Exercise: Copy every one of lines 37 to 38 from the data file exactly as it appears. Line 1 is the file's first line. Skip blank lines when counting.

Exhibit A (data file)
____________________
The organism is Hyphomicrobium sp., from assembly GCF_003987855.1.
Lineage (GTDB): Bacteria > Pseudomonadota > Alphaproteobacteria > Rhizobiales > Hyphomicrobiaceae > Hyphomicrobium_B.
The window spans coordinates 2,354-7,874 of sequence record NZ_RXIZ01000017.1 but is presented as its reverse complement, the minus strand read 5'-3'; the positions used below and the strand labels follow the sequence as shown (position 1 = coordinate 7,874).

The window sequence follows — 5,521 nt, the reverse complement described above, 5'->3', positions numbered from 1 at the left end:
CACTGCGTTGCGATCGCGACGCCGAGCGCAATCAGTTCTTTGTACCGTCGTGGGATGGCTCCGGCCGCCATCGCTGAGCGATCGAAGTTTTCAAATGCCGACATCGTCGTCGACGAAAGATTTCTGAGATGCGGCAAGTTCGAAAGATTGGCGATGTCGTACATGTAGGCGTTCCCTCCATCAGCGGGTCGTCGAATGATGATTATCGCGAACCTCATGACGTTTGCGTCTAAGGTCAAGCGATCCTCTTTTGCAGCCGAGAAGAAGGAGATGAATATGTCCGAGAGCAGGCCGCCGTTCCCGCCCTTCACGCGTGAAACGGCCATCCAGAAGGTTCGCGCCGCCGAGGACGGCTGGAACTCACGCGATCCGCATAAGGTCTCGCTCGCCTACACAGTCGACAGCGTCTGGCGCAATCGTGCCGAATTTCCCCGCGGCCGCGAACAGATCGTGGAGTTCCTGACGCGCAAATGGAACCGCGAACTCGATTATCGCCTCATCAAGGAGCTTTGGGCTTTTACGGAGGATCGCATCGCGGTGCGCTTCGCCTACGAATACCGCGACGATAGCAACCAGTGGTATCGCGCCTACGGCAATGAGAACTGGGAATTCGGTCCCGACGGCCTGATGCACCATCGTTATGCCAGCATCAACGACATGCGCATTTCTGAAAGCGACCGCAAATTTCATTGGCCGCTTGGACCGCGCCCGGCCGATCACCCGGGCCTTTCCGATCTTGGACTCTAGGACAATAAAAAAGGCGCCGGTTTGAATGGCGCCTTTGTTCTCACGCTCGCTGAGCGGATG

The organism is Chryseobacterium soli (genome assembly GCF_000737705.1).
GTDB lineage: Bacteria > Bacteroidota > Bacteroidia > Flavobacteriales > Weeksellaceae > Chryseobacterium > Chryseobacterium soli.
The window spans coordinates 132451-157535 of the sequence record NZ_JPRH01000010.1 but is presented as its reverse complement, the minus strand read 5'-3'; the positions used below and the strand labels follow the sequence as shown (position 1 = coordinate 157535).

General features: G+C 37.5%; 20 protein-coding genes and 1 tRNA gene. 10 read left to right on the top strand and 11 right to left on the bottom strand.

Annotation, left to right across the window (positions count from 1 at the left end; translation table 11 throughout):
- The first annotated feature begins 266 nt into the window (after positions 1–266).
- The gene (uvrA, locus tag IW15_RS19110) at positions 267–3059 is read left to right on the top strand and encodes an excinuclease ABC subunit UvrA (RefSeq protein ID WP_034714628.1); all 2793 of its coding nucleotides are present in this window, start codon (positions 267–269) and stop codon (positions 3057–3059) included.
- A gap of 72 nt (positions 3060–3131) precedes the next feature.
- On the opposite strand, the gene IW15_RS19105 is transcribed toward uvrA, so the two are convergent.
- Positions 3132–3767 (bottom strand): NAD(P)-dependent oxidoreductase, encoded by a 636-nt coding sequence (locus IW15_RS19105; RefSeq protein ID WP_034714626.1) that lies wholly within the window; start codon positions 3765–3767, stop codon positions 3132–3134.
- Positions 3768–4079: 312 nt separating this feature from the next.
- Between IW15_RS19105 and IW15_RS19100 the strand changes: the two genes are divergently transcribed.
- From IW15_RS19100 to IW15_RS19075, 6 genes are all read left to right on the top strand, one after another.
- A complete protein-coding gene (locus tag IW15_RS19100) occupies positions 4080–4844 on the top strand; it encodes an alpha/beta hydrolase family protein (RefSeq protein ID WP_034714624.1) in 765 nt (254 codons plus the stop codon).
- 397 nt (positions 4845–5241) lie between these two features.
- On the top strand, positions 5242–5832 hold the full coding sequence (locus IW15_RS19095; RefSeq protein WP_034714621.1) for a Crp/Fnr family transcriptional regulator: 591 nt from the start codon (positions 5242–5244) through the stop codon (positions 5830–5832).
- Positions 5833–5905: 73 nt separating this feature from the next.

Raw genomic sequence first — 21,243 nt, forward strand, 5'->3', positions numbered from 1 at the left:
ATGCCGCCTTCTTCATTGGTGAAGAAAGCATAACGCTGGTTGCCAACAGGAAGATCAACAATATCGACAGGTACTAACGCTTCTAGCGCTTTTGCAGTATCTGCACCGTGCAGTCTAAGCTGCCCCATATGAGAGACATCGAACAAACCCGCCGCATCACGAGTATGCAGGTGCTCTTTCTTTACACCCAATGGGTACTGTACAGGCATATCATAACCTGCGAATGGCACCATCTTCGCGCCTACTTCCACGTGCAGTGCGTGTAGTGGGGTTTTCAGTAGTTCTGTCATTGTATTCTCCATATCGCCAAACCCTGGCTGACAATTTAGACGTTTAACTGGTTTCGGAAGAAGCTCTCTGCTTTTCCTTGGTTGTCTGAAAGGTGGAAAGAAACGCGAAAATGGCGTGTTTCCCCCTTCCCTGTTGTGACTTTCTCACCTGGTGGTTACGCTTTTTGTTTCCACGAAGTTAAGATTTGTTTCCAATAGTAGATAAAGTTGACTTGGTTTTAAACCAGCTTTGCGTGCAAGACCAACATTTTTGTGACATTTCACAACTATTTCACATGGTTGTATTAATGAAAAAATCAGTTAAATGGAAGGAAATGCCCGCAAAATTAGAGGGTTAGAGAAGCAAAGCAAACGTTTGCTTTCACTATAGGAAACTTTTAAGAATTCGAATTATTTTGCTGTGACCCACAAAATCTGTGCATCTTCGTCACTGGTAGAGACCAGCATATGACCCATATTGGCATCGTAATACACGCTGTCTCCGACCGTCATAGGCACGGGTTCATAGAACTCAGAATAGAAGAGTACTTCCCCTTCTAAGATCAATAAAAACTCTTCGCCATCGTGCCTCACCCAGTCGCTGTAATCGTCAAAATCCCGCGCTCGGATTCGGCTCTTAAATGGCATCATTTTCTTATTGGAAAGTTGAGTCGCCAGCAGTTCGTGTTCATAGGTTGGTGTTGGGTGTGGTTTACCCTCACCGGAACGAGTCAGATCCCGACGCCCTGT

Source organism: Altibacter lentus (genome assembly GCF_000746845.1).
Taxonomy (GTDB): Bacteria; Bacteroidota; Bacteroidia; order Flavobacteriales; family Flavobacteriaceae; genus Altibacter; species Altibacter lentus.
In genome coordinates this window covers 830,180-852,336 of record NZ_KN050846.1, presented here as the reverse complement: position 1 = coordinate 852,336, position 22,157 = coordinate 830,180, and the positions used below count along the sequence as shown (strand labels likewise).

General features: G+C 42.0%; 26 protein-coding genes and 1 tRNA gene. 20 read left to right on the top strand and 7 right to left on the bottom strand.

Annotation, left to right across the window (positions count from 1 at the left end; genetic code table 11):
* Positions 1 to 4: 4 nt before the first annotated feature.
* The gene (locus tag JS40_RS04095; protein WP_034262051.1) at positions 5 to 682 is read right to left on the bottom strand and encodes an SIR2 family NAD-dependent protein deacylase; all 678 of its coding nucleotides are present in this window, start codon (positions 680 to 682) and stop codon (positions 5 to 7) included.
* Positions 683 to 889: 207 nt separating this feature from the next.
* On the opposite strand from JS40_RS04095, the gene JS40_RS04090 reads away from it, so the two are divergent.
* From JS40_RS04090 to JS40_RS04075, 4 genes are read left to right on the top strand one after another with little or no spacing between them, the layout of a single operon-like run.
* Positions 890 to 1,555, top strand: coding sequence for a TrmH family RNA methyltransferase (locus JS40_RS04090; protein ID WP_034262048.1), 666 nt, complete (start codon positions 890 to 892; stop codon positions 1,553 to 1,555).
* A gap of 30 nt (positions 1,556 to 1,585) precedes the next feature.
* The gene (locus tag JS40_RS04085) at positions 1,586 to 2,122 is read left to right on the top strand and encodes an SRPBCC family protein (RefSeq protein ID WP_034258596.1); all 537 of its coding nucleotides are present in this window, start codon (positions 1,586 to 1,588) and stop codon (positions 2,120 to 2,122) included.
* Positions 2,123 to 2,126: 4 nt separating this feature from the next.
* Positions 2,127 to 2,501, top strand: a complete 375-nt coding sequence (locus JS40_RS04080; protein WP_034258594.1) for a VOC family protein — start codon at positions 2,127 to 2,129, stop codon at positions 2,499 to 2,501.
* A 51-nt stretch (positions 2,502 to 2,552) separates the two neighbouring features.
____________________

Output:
* The gene (locus tag JS40_RS04085) at positions 1,586 to 2,122 is read left to right on the top strand and encodes an SRPBCC family protein (RefSeq protein ID WP_034258596.1); all 537 of its coding nucleotides are present in this window, start codon (positions 1,586 to 1,588) and stop codon (positions 2,120 to 2,122) included.
* Positions 2,123 to 2,126: 4 nt separating this feature from the next.